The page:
Wednesday, May 1, 2013

Tips for Amending Garden Soil Organically

Image: OakleyOriginals/Flickr
You don’t have to be a chemist or even a green thumb to amend the soil in your vegetable garden. With a few tips and the right tools, adding organic nutrients is easy. For hardcore gardeners, figuring out what the soil is lacking is the first step (this is done with a home soil test kit). For gardeners like me, who are easy going, adding amendments means tilling in a few inches of compost and calling it a day.

Types of Organic Soil Amendments

Year-Old Manure: Very important that it’s rotted so it doesn’t burn the roots of some plants or cause them to grow enormously but not produce any flowers, fruits or vegetables.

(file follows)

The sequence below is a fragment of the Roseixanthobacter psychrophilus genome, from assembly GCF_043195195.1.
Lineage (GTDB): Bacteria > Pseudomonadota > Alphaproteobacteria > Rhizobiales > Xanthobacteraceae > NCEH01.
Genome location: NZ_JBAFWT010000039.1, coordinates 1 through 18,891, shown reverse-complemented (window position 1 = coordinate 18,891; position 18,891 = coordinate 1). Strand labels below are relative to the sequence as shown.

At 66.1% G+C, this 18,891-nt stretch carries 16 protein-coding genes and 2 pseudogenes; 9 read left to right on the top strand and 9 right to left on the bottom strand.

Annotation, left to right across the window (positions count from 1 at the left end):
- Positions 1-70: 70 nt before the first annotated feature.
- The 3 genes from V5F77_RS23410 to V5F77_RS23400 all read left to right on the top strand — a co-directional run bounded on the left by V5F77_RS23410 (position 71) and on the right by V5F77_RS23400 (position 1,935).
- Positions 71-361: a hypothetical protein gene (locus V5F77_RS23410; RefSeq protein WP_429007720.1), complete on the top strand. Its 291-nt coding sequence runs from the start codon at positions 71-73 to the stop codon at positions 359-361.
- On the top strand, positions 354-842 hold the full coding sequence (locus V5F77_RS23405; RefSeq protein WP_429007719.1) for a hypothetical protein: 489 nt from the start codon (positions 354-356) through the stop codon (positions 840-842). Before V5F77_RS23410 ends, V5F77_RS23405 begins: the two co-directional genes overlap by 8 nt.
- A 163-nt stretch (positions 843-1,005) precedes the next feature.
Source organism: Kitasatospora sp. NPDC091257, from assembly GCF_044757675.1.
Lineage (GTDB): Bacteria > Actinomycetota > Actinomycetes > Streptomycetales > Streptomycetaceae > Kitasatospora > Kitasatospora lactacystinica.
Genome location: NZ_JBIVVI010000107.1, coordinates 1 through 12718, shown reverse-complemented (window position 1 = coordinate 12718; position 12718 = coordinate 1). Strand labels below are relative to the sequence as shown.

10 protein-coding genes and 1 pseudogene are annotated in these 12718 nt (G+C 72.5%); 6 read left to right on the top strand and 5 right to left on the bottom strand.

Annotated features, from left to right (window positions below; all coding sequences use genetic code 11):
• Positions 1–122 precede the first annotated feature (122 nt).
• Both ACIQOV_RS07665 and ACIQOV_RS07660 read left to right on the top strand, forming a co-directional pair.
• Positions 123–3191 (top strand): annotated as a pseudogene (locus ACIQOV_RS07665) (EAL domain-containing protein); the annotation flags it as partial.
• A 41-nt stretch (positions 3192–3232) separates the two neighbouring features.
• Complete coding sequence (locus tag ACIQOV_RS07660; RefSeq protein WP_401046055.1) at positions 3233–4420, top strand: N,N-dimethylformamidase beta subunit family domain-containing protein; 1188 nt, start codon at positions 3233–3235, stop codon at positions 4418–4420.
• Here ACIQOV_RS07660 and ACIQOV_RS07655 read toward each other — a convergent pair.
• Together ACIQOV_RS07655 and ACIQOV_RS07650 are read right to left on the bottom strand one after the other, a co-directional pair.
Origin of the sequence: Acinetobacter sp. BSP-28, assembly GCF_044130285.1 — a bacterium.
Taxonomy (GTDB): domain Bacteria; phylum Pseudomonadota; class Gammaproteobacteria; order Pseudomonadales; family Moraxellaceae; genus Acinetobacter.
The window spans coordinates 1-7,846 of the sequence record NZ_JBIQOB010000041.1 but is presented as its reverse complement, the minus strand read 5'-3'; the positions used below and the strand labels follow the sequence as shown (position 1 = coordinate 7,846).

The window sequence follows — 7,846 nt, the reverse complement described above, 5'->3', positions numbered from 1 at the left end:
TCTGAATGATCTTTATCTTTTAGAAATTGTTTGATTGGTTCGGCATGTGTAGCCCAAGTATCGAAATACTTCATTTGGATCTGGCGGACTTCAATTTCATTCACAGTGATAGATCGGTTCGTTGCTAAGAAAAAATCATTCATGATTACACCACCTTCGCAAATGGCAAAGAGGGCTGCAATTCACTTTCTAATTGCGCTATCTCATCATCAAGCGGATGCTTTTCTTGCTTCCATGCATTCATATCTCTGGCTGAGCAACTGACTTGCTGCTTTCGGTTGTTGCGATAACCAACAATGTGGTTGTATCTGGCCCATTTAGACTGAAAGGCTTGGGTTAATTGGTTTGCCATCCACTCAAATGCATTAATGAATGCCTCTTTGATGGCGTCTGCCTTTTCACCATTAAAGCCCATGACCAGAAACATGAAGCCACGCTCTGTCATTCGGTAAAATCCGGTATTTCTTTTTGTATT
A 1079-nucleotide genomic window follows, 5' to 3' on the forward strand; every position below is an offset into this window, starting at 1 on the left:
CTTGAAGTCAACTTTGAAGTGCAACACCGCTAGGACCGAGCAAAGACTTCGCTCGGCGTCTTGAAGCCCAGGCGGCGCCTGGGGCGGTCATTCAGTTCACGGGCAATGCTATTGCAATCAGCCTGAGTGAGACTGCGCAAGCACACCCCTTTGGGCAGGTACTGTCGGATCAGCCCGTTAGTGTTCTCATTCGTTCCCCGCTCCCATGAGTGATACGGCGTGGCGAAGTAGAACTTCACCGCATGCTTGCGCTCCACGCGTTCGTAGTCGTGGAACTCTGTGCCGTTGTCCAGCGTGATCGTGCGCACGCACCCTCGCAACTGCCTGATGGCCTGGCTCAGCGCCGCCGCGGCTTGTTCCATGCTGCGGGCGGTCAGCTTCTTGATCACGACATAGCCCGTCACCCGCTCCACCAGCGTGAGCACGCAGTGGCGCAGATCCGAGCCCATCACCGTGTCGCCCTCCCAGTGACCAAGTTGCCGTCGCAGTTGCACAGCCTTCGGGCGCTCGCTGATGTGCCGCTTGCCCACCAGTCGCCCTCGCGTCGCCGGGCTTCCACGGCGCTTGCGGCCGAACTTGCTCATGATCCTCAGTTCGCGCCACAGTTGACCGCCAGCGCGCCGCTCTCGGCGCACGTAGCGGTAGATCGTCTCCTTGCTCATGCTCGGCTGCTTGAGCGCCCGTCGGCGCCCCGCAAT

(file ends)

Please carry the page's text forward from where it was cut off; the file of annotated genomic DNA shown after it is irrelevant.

Finished Compost: “Black Gold” Finished compost does not have a rotted odor, rather it should smell like earth. It should be dark in color and be completely broken down with no chunks of decomposing material.

Store-Bought Organic Fertilizer: Really read the label on bags of “organic” fertilizers before buying them. Look for N-P-K ratios that are lower than 8 and stay away from ingredients such as superphosphate, nitrate, urea, phosphoric, ammonium, & muriate. (Garden Smarts)

Tips for Adding Organic Soil Amendments

  • When amending the soil using an organic fertilizer, remember that too much isn’t always a good thing 
  • ALWAYS follow the directions on bags of store bought fertilizers
  • If you can, add organic amendments in fall so they have time to absorb into the soil
  • Only use year-old or fully rotted manure to avoid burning, stunning or stunting vegetables
  • Follow my guide for How Much Compost to Add to the Vegetable Garden
  • Till organic soil amendments a good 4-6” into the ground

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